Lisa Sonter - President
Hi - I'm Lisa Sonter I have extensive experience as an Early Childhood teacher in Brisbane and am a co-partner in an ECE consultancy, Consultants at Play, with Leanne Hunter. Leanne and I have presented PD about EfS for many years to educators in ECEC and OSHC services in Qld and beyond. I am currently a sessional lecturer in ECE at the University of New England. In 2015 I completed my PhD which explored the lived experiences of a small group of teacher aides in Prep settings. I have a strong interest in building collaborative research - practice partnerships across the Early Childhood Education sector.
Teena Piccini - Secretary.
Teena has worked in the Long Day Care (LDC) sector in a range of roles for over a decade. Teena is currently working on a PhD that engages feminist research practices to rethink approaches to rubbish in ECEfS at the Queensland University of Technology. Believing that the values and philosophies that underpin ECEfS can strengthen the LDC sector and empower children and families to be positive agents for change, Teena is committed to supporting communities to create livable futures. Particularly interested in the intersections between ECEfS and decolonisation, Teena believes that climate change poses real opportunities for communities to consider how they relate to their unique environments and to work alongside local Indigenous groups and traditional owners to find new ways of belonging, being and becoming.
Carolyn Barnett- Vice Secretary.
Hello. My name is Carolyn Barnett. I have been working in the area of early childhood education as a group leader, child care director and kindergarten director for approximately 25 years. The prospect of becoming a grandmother twice over in 2013 prompted me to re-think my priorities and resulted in a decision to resign from my position at a Kindergarten at Kenmore. Sustainability has long been an interest of mine. This interest, I guess, had its roots in my childhood growing up on a farm where the importance of caring for our environment and more particularly, our food sources, was clearly evident. After reading Barbara Kingsolver’s book “Animal, Vegetable, Mineral” a couple of years ago, I became particularly interested in the importance of understanding what we are eating and knowing where our food comes from. I have become an obsessive frequenter of farmers’ markets and in my work it has been very rewarding to help children to grow things in the kindy vegetable patch and to cook and eat the fruits of their labour.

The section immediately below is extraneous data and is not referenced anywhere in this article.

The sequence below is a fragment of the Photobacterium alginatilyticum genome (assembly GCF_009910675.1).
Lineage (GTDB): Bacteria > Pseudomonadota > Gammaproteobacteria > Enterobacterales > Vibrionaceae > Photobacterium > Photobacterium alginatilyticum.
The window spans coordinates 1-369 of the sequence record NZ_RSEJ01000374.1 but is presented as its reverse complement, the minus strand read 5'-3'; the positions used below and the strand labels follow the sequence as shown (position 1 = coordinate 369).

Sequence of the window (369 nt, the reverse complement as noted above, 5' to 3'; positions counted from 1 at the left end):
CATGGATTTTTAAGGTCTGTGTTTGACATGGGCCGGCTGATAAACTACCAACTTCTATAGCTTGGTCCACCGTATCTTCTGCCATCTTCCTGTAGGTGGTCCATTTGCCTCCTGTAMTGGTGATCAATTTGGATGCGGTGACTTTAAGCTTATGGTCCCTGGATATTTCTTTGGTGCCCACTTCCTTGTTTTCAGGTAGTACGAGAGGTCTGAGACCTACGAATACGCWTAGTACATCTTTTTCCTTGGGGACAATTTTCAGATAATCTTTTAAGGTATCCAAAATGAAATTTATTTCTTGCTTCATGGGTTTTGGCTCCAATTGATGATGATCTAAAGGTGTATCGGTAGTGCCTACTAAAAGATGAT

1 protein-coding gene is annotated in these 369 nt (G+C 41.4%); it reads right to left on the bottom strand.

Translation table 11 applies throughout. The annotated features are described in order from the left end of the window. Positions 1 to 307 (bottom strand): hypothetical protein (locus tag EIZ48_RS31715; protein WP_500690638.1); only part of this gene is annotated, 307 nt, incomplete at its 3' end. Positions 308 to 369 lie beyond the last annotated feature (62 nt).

Another wonderful aspect of my country childhood was the freedom we had to roam the countryside, play on the creek bank, climb trees and use materials we gathered like stones, leaves and sticks. Sadly, city children in particular have become increasingly deprived of some of these experiences and in recent years I have also become very interested in striving to re-introduce nature into our outdoor play spaces. My last big project before leaving my teaching position was to supervise the establishment of a large extension to the playground, which has provided the children with far greater scope for exploring and challenging themselves and for working with natural elements like water, rocks and mud. Even though I only had the opportunity to work in this new space for a few weeks, it was extremely rewarding to see the children enjoying the area, testing their abilities and building confidence. After resigning from my permanent position, I have been doing some relief teaching in a number of kindergartens in Brisbane and regional areas. It has been very exciting to see the great work our early childhood centres are doing in guiding children’s learning about sustainability.
I am hoping that by becoming a member of QECSN, I might be able to continue my learning journey in the area of sustainability and to also make a contribution in spreading the word and inspiring others. Of course, one of my biggest priorities for the future will be to do all I can to help to ensure my grandchildren get to grow up in a world with clean air and water, good, healthy food to eat and natural spaces to play in. I currently have my husband working on plans to turn our fish pond into a digging patch and to establish a vegetable garden!
Lyndal - Treasurer
Dr Lyndal O’Gorman enjoyed a 13-year career as an early childhood teacher working in primary schools in Brisbane and Far North Queensland prior to commencing her academic career at QUT.
Lyndal completed her PhD in 2007, and her current research interests include:
- Early childhood education for sustainability
- Early childhood arts education
- Queensland’s Preparatory Year
- Play pedagogies
Lyndal is a Senior Lecturer and researcher in the Arts and Education for Sustainability in the School of Early Childhood and she coordinates the Master of Teaching (Early Childhood) program at QUT. Lyndal is currently involved in cross-disciplinary teaching and research projects involving sustainability. She is a committee member of the Queensland Early Childhood Sustainability Network.
Rachel Schousboe- Awards co-ordinator
Tracey Dean-Jones - Events co-ordinator